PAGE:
• Savvy Coder

    Code-a-Palooza! Part 1: Could You Win Coding’s Annual Game Show?

    Written By: Sue Vicchrilli, COT, OCS, Director of Coding and Reimbursement, and Jenny Edgar, CPC, CPCO, OCS, Academy Coding Specialist

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    What’s your favorite event at the annual meeting? For the past 5 years, one of my personal highlights has been Code-a-Palooza, an event like a game show. There are 2 teams that compete against one another and against the audience, which is supplied with a multiple-choice response system. This month and next, you can tackle some questions from the 2017 Code-a-Palooza.

    Finger on the Buzzer!

    Q1—when direct supervision is not needed. For Medicare Part B, which test does not require direct supervision (which is when a physician of the prac­tice must be present on site)?

    1. 76512 Ophthalmic ultrasound, diagnostic; B-scan (with or without superimposed nonquantitative A-scan)
    2. 95930 Visual evoked potential (VEP) testing central nervous system, checkerboard, or flash
    3. 92060 Sensorimotor examination with multiple measurements of ocular deviation (e.g., restrictive or paretic mus­cle with diplopia) with interpretation and report (separate procedure)
    4. 92235 Fluorescein angiography (includes multiframe imaging) with interpretation and report, unilateral or bilateral

    Q2—physician’s John Hancock. Which statement is false with regard to a physician signature?

    1. For paper charts, the signature log should be readily available.
    2. If you have an electronic health record (EHR) system, the protocol for the EHR signature should be readily available.
    3. Stamped signatures or physician signature/staff initials are still allowed if you have physician approval.
    4. If the physician signature is missing, the physician may make an attestation statement.
    5. If the physician signature is illegi­ble, the payer can automatically request a recoupment without even auditing the documentation.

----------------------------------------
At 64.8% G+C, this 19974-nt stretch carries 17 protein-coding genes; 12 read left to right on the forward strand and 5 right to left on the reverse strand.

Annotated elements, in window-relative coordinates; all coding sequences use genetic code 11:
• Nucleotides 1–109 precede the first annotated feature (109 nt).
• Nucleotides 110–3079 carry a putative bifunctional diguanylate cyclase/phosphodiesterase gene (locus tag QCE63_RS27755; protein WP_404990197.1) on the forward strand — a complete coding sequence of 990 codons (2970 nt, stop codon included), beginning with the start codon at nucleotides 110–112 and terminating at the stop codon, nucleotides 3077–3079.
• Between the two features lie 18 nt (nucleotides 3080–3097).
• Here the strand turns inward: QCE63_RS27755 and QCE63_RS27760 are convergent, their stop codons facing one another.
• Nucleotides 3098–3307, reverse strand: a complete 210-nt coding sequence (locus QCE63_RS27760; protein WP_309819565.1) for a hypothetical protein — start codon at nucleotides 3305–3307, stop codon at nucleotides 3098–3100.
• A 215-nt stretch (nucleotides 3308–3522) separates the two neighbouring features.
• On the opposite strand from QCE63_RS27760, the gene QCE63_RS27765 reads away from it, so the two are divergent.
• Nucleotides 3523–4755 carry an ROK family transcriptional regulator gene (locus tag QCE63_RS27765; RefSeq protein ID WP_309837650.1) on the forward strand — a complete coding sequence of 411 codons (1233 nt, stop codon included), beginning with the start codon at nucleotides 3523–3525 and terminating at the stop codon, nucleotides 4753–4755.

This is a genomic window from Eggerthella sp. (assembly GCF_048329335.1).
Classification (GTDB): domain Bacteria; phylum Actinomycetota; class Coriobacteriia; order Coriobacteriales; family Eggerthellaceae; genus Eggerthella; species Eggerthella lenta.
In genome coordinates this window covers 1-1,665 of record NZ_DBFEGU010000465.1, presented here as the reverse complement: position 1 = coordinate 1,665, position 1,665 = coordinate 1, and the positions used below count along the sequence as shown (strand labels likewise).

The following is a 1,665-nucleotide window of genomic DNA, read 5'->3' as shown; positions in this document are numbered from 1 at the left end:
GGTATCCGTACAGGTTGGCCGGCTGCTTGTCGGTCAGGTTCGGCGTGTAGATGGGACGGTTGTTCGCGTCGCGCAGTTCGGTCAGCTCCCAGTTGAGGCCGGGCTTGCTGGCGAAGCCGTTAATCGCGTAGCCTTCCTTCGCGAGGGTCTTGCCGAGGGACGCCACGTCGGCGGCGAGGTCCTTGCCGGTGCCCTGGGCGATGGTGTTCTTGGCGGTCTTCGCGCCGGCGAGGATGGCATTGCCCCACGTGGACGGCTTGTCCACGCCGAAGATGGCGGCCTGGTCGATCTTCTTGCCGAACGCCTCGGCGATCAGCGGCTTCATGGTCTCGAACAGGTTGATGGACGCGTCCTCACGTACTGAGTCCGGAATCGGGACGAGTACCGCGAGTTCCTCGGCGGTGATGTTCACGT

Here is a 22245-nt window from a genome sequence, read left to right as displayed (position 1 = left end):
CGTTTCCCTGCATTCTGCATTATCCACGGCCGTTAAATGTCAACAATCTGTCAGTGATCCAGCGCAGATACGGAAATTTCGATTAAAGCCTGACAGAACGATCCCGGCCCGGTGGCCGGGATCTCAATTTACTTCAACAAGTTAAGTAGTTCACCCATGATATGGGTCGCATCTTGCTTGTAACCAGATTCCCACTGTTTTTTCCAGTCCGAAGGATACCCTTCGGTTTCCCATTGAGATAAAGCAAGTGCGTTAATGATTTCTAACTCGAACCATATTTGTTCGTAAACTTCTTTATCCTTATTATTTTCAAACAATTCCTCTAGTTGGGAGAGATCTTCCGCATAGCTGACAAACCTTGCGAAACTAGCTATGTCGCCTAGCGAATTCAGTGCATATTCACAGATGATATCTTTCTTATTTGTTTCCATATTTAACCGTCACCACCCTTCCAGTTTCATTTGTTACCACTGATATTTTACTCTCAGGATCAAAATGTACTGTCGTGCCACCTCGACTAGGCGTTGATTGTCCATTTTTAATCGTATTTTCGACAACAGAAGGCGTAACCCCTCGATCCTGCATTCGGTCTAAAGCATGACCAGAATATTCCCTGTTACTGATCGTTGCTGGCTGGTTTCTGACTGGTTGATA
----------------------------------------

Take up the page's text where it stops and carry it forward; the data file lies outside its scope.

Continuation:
Q3—coding for butterfingers. Oops! As you were getting ready to inject a drug, you dropped the vial. Which of these statements is true?

    1. Bill for the drug using a HCPCS code with modifier –52 Reduced ser­vices. When you fill out the CMS 1500 form, include the reason for reduced services in box 19, which is the box that is designated for “additional claim information.”
    2. Bill for the drug using a HCPCS code with modifier –59 Distinct proce­dural service. Include the reason in box 19 of the CMS 1500 form.
    3. The lost drug is not reimbursable by the payer or patient. Contact the company rep to see if free drug can be provided.
    4. Bill for the drug and double the units. Include the reason in box 19 of the CMS 1500 form.

    Answers

    1—when direct supervision is not need­ed. Answer: C is true. The sensori–motor exam has general supervision for Medicare Part B.

    More to the story. Ophthalmic tests requiring direct supervision include:

    • 76510 Diagnostic A- and B-scan
    • 76511 Quantitative A-scan
    • 76512 B-scan
    • 76513 Anterior segment ultrasound
    • 92235 Fluorescein angiography (FA)
    • 92240 Indocyanine green angiography (ICGA)
    • 92242 FA and ICGA
    • 95930 VEP

    For commercial payers who do not follow CMS rules, all tests require direct supervision.

    2—physician’s John Hancock. Answer: C is false. Stamped signatures or physician signature/staff initials are still allowed, provided that you have physician approval.

    More to the story. According to CMS ICN 905634, stamped signatures are only permitted in the case of an author with a physical disability who can provide proof to a CMS contrac­tor of inability to sign because of a disability.1

    3—coding for butterfingers. Answer: C is true. The lost drug is not reimburs­able by the payer or patient. Contact the company rep to see if free drug can be provided.

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    1 www.cms.gov/Outreach-and-Education/Medicare-Learning-Network-MLN/MLNProducts/downloads/Signature_Requirements_Fact_Sheet_ICN905364.pdf. Accessed Dec. 15, 2017.

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    The Academy is the recognized authority in ophthalmic coding. To help you appropriately maximize reimbursement, Academy experts have developed a valuable library of coding products.

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